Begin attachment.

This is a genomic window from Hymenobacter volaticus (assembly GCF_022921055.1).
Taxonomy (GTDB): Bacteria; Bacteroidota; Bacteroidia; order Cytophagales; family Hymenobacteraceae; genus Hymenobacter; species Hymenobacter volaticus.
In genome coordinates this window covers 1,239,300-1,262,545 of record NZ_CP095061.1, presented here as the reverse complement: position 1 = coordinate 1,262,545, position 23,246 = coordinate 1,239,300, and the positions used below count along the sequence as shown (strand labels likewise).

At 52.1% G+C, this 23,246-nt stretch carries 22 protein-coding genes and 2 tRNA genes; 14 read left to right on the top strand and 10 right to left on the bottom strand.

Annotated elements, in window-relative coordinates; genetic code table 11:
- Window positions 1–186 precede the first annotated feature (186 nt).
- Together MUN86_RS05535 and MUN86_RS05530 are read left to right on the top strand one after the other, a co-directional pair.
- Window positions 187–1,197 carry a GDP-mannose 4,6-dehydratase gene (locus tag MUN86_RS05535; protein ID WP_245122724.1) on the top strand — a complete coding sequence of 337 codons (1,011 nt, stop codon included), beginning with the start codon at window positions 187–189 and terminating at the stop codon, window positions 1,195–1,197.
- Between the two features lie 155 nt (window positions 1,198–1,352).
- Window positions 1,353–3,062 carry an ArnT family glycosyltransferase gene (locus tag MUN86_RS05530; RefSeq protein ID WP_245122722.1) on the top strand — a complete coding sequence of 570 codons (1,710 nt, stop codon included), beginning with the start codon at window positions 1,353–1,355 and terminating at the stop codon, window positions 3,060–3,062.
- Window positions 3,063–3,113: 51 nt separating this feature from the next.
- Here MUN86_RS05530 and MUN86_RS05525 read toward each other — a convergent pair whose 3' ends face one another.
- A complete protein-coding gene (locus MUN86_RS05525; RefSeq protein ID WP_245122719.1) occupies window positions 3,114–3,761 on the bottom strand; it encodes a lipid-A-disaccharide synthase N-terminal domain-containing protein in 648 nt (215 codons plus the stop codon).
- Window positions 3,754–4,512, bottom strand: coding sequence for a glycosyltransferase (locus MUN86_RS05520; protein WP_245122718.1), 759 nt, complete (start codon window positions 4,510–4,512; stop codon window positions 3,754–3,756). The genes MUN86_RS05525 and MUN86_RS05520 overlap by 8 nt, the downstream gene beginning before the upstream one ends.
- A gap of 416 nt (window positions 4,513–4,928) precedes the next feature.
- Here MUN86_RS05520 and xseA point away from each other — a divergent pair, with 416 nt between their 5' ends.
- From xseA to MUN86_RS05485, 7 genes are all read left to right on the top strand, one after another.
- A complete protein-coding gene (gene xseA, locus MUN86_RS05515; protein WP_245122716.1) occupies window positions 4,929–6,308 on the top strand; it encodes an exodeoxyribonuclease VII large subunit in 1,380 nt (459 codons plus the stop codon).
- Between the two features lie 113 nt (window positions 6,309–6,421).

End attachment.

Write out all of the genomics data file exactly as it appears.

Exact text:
This is a genomic window from Hymenobacter volaticus (assembly GCF_022921055.1).
Taxonomy (GTDB): Bacteria; Bacteroidota; Bacteroidia; order Cytophagales; family Hymenobacteraceae; genus Hymenobacter; species Hymenobacter volaticus.
In genome coordinates this window covers 1,239,300-1,262,545 of record NZ_CP095061.1, presented here as the reverse complement: position 1 = coordinate 1,262,545, position 23,246 = coordinate 1,239,300, and the positions used below count along the sequence as shown (strand labels likewise).

At 52.1% G+C, this 23,246-nt stretch carries 22 protein-coding genes and 2 tRNA genes; 14 read left to right on the top strand and 10 right to left on the bottom strand.

Annotated elements, in window-relative coordinates; genetic code table 11:
- Window positions 1–186 precede the first annotated feature (186 nt).
- Together MUN86_RS05535 and MUN86_RS05530 are read left to right on the top strand one after the other, a co-directional pair.
- Window positions 187–1,197 carry a GDP-mannose 4,6-dehydratase gene (locus tag MUN86_RS05535; protein ID WP_245122724.1) on the top strand — a complete coding sequence of 337 codons (1,011 nt, stop codon included), beginning with the start codon at window positions 187–189 and terminating at the stop codon, window positions 1,195–1,197.
- Between the two features lie 155 nt (window positions 1,198–1,352).
- Window positions 1,353–3,062 carry an ArnT family glycosyltransferase gene (locus tag MUN86_RS05530; RefSeq protein ID WP_245122722.1) on the top strand — a complete coding sequence of 570 codons (1,710 nt, stop codon included), beginning with the start codon at window positions 1,353–1,355 and terminating at the stop codon, window positions 3,060–3,062.
- Window positions 3,063–3,113: 51 nt separating this feature from the next.
- Here MUN86_RS05530 and MUN86_RS05525 read toward each other — a convergent pair whose 3' ends face one another.
- A complete protein-coding gene (locus MUN86_RS05525; RefSeq protein ID WP_245122719.1) occupies window positions 3,114–3,761 on the bottom strand; it encodes a lipid-A-disaccharide synthase N-terminal domain-containing protein in 648 nt (215 codons plus the stop codon).
- Window positions 3,754–4,512, bottom strand: coding sequence for a glycosyltransferase (locus MUN86_RS05520; protein WP_245122718.1), 759 nt, complete (start codon window positions 4,510–4,512; stop codon window positions 3,754–3,756). The genes MUN86_RS05525 and MUN86_RS05520 overlap by 8 nt, the downstream gene beginning before the upstream one ends.
- A gap of 416 nt (window positions 4,513–4,928) precedes the next feature.
- Here MUN86_RS05520 and xseA point away from each other — a divergent pair, with 416 nt between their 5' ends.
- From xseA to MUN86_RS05485, 7 genes are all read left to right on the top strand, one after another.
- A complete protein-coding gene (gene xseA, locus MUN86_RS05515; protein WP_245122716.1) occupies window positions 4,929–6,308 on the top strand; it encodes an exodeoxyribonuclease VII large subunit in 1,380 nt (459 codons plus the stop codon).
- Between the two features lie 113 nt (window positions 6,309–6,421).